I must confess that I found PPCRV’s congratulatory support for Comelec’s AES elections in 2010 too fast too soon, even as this watchdog, then head of the triangular team that conducted the Random Manual Audit (RMA) of those elections, moved too slow too little in completing that crucial post-election function. Instead of completing RMA in 15 to19 hours after close of the polls as mandated by law, the PPCRV-led team finished only 75 percent of the job in a month, which made that costly effort totally useless.

 A few months back PPCRV was also too eager to congratulate Comelec for the one and only mock election for 2013--- despite very serious misgivings CBCP expressed in its Pastoral Letter of Jan 28, 2013 on Smartmatic’s PCOS machines and flaws of the AES, which showed up at that mock election. 

De Villa continues to enjoy some support within CBCP, notably from its President, Cebu Archbishop Jose Palma, in his recent letter to IT/citizens groups very critical of PPCRV’s political leanings. This is lamentable, but from what we hear, more bishops are really giving PPCRV a second critical look. They should.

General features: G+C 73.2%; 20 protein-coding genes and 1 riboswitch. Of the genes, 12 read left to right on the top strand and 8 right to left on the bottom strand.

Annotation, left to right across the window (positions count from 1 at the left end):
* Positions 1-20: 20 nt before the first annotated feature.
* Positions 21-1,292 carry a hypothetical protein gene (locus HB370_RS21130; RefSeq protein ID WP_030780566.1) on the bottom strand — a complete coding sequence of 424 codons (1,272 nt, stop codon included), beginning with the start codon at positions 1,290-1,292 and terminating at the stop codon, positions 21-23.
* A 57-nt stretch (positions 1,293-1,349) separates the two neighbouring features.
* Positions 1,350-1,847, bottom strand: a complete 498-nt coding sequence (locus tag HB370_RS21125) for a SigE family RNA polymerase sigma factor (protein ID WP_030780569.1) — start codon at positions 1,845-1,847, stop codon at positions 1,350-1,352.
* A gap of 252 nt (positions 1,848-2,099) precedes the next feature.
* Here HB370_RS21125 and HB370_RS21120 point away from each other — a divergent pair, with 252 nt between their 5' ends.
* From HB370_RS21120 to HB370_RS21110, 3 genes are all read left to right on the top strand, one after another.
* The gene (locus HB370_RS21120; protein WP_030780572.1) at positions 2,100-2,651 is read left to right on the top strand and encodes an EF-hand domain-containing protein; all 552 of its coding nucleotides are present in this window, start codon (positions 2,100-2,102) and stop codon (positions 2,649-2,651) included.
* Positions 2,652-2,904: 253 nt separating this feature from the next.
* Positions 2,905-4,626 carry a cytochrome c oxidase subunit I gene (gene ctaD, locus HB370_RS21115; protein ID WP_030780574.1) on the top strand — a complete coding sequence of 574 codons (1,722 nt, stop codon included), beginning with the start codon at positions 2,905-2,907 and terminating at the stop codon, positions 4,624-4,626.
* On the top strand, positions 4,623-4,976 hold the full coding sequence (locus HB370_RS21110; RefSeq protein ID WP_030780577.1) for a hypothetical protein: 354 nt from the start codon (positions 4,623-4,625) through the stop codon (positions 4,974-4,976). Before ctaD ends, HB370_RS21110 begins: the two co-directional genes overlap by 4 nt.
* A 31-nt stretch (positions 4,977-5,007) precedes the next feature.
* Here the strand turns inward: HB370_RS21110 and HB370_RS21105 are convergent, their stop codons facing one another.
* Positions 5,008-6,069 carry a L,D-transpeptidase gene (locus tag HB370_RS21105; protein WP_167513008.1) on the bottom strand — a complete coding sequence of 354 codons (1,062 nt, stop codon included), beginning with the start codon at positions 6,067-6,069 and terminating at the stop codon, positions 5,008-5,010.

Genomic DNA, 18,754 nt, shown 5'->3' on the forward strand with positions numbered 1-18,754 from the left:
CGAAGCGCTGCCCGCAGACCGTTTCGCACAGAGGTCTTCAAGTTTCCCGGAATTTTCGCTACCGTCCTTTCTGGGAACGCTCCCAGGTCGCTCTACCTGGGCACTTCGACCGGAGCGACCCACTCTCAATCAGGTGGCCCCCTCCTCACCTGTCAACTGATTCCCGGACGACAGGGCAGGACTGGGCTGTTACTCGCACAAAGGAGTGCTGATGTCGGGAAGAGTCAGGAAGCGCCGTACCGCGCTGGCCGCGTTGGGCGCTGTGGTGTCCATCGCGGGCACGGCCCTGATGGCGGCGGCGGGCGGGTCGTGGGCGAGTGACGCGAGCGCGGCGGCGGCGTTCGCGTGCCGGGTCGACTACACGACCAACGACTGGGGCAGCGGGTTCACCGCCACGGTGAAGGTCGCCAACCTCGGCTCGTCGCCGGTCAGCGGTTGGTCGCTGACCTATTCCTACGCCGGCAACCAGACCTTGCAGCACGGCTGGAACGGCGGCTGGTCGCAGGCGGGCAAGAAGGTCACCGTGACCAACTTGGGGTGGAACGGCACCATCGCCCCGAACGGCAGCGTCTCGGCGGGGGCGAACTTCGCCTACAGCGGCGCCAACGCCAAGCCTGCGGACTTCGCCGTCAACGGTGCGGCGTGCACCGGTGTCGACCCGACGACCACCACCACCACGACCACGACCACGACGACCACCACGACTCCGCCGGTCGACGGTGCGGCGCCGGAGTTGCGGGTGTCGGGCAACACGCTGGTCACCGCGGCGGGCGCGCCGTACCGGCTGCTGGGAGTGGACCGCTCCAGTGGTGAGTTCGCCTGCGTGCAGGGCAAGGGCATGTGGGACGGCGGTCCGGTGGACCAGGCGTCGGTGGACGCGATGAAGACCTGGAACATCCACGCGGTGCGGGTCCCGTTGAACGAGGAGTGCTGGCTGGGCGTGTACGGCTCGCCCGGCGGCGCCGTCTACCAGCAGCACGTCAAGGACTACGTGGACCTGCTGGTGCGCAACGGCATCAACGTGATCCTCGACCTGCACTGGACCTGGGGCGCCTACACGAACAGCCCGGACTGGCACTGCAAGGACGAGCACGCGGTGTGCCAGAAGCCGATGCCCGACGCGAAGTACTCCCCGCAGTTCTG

The Philippines recently achieved a milestone in local economy when it received an upgrade to “investment-grade” rating from international credit-rating agency “Fitch Rating”---its first in decades. The administration is naturally ecstatic---as it comes after a spate of unfavorable and widely criticized developments such as the mishandling of the Sabah crisis, the appointment of a Comelec commissioner who did not deserve it, and indirectly, the suicide of UP Manila student Kristel Tejada which was blamed on the administration’s drastic cut by P17 billion of the budget of state universities and colleges last year.   

But appreciation of the investment-grade rating has to be put in proper perspective. First it must be noted that Fitch has categorically credited former President Gloria Macapagal Arroyo (who celebrates her birthday tomorrow) for  the improvements in fiscal management, which, in turn, made general government debt dynamics “more resilient to shocks.”  And indeed there were quite a bit of those shocks in the massive world recession in the second half of GMA’s nine years in office.